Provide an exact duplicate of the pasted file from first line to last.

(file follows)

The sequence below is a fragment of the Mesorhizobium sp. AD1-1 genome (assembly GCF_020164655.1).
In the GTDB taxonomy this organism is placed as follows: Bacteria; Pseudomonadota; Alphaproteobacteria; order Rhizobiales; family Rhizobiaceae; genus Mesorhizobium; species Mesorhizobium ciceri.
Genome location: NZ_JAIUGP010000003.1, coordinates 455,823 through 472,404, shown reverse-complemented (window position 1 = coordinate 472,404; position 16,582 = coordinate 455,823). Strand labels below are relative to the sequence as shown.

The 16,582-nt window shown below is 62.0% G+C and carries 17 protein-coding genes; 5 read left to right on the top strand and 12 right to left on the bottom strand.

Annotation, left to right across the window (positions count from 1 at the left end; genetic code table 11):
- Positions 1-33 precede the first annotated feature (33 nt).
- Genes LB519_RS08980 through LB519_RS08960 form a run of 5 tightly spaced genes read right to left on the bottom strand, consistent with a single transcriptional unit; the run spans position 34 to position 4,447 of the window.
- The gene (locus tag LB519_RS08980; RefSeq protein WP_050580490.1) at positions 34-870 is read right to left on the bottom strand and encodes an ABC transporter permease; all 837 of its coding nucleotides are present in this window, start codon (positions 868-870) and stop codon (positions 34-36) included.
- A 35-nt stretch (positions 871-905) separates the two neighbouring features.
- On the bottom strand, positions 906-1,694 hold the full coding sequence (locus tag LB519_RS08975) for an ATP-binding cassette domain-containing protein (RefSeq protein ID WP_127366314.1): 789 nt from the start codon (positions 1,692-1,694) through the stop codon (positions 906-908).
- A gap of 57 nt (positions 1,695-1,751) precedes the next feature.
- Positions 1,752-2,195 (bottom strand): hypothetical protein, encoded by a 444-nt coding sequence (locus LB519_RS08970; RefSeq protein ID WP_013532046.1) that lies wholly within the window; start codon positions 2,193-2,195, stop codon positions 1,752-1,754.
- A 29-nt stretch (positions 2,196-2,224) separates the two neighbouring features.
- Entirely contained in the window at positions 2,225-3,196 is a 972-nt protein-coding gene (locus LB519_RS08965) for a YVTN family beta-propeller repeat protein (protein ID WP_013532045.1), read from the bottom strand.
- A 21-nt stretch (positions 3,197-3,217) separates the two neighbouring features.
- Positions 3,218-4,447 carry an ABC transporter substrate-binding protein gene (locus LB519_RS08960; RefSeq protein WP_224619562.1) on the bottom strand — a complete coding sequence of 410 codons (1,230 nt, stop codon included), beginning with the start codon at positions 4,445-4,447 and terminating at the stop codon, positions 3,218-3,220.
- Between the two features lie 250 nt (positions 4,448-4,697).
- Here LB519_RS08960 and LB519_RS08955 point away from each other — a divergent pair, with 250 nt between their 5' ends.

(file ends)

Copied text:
The sequence below is a fragment of the Mesorhizobium sp. AD1-1 genome (assembly GCF_020164655.1).
In the GTDB taxonomy this organism is placed as follows: Bacteria; Pseudomonadota; Alphaproteobacteria; order Rhizobiales; family Rhizobiaceae; genus Mesorhizobium; species Mesorhizobium ciceri.
Genome location: NZ_JAIUGP010000003.1, coordinates 455,823 through 472,404, shown reverse-complemented (window position 1 = coordinate 472,404; position 16,582 = coordinate 455,823). Strand labels below are relative to the sequence as shown.

The 16,582-nt window shown below is 62.0% G+C and carries 17 protein-coding genes; 5 read left to right on the top strand and 12 right to left on the bottom strand.

Annotation, left to right across the window (positions count from 1 at the left end; genetic code table 11):
- Positions 1-33 precede the first annotated feature (33 nt).
- Genes LB519_RS08980 through LB519_RS08960 form a run of 5 tightly spaced genes read right to left on the bottom strand, consistent with a single transcriptional unit; the run spans position 34 to position 4,447 of the window.
- The gene (locus tag LB519_RS08980; RefSeq protein WP_050580490.1) at positions 34-870 is read right to left on the bottom strand and encodes an ABC transporter permease; all 837 of its coding nucleotides are present in this window, start codon (positions 868-870) and stop codon (positions 34-36) included.
- A 35-nt stretch (positions 871-905) separates the two neighbouring features.
- On the bottom strand, positions 906-1,694 hold the full coding sequence (locus tag LB519_RS08975) for an ATP-binding cassette domain-containing protein (RefSeq protein ID WP_127366314.1): 789 nt from the start codon (positions 1,692-1,694) through the stop codon (positions 906-908).
- A gap of 57 nt (positions 1,695-1,751) precedes the next feature.
- Positions 1,752-2,195 (bottom strand): hypothetical protein, encoded by a 444-nt coding sequence (locus LB519_RS08970; RefSeq protein ID WP_013532046.1) that lies wholly within the window; start codon positions 2,193-2,195, stop codon positions 1,752-1,754.
- A 29-nt stretch (positions 2,196-2,224) separates the two neighbouring features.
- Entirely contained in the window at positions 2,225-3,196 is a 972-nt protein-coding gene (locus LB519_RS08965) for a YVTN family beta-propeller repeat protein (protein ID WP_013532045.1), read from the bottom strand.
- A 21-nt stretch (positions 3,197-3,217) separates the two neighbouring features.
- Positions 3,218-4,447 carry an ABC transporter substrate-binding protein gene (locus LB519_RS08960; RefSeq protein WP_224619562.1) on the bottom strand — a complete coding sequence of 410 codons (1,230 nt, stop codon included), beginning with the start codon at positions 4,445-4,447 and terminating at the stop codon, positions 3,218-3,220.
- Between the two features lie 250 nt (positions 4,448-4,697).
- Here LB519_RS08960 and LB519_RS08955 point away from each other — a divergent pair, with 250 nt between their 5' ends.